Professor Frank Askin

For the past four decades homeowner associations have diminished the rights that traditionally were part of property ownership. These changes have been subtle and gradual with virtually no input from those most affected. In fact, there has been no debate about these changes, as Professor Evan McKenzie has been pointing out for almost 20 years. The bulk of the data collected and information disseminated has been one sided in this issue. But is all that about to change?

On the Commons with us this week is Professor Frank Askin. Professor Askin is a law professor at Rutgers University in New Jersey, a long time member of the ACLU and founder and director of the Constitutional Litigation Clinic at Rutgers. He has successfully argued to protect the Constitutional Rights of the citizens of New Jersey and is currently waiting for the Supreme Court ruling on whether homeowners leave their constitutional rights at the entrance of a controlled development in the Twin Rivers case, . He is the author of Defending Rights: A Life in Law and Politics. He was part of the conference on Homeowner Associations held in Trenton, New Jersey in May. Please join us On The Commons. We’ll talk about the importance of the conference and whether this is the first step in allowing the homeowners to take a more active role in participating in the debate that affects them. Copyright OTC Multimedia Productions 2007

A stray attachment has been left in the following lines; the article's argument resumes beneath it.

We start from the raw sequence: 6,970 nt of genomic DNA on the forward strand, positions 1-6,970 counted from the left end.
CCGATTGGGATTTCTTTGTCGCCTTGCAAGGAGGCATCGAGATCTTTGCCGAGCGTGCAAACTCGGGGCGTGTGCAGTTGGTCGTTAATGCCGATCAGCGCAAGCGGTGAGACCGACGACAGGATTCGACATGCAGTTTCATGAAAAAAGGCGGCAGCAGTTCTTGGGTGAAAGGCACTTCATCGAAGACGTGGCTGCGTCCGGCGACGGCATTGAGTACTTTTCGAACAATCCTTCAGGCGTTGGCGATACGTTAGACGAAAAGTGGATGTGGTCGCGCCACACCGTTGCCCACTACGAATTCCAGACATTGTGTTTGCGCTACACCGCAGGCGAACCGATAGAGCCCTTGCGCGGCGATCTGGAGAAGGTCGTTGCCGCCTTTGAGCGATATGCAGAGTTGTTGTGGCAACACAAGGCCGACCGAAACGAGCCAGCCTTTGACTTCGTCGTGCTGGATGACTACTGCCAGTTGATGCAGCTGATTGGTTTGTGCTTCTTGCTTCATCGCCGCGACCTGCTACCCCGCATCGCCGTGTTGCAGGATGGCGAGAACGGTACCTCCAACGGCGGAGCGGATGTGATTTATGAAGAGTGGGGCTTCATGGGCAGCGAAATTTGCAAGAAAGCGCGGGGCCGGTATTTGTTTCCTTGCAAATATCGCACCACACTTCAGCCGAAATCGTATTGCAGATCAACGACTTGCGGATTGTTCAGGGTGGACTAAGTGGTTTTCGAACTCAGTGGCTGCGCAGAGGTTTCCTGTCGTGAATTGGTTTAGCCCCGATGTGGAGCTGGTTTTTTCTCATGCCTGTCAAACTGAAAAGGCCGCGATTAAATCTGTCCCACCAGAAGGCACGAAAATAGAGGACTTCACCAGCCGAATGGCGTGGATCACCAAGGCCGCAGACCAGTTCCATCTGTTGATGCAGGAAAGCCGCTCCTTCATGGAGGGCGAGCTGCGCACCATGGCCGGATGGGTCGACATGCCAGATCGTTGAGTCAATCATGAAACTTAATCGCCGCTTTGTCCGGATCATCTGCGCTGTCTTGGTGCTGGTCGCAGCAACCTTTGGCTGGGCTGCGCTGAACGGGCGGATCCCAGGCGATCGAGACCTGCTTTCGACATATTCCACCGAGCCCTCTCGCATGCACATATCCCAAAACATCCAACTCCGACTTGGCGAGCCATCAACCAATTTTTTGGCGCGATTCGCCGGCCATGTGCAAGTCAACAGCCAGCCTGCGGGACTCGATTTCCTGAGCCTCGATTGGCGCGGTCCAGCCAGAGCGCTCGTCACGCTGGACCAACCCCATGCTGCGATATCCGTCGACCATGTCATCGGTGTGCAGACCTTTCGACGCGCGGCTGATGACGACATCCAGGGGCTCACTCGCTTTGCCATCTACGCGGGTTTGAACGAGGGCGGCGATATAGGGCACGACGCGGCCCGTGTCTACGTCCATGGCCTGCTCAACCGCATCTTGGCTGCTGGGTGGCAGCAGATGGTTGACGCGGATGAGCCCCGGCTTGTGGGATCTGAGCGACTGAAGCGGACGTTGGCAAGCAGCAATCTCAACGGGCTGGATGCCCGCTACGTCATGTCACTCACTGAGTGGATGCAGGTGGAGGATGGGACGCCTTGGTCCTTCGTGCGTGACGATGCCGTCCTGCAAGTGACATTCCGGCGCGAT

Margaret Barakiva

The sheer number of mandatory membership homeowner associations has exploded nationwide. The problems and the horror stories have also multiplied over the years. The explanations, excuses and suggested “cures”, however, have remained the same. For the past four decades one group has led the debate and the discussion and controlled the agenda of this new form of housing. The very people who need to be included in the debate have been intentionally left out, but times they are a changing.

On the Commons with us this week is Margaret Bar-akiva. Margaret, a plaintiff in the Twin Rivers case in New Jersey, and founding member of the New Jersey based Common-Interest Homeowners Coalition , in conjunction with the Rutgers Schools of Law in Camden and Newark and Seton Hall School of Law, organized a well attended conference in Trenton, NJ in May. Please join us On The Commons. We’ll find out all about the conference and talk about the importance of having the homeowners and housing consumers controlling the agenda. Fads come and go. When the fads in food, fashion or fun or fade out, the impact they leave is little more than a memory or a faded photo of mini skirts, disco balls or skinny ties stuck in an album somewhere. Food, fortunately has a shelf life and Pac Man has been replaced with other games. Unfortunately not all fads are that easy to replace.

What happens when we find out, after having spent time, effort and loads of money, that the “solution” to a particular problem is not a solution at all but instead has exacerbated the problem? Can we cover it all up with pretty words? Copyright OTC Multimedia Productions 2007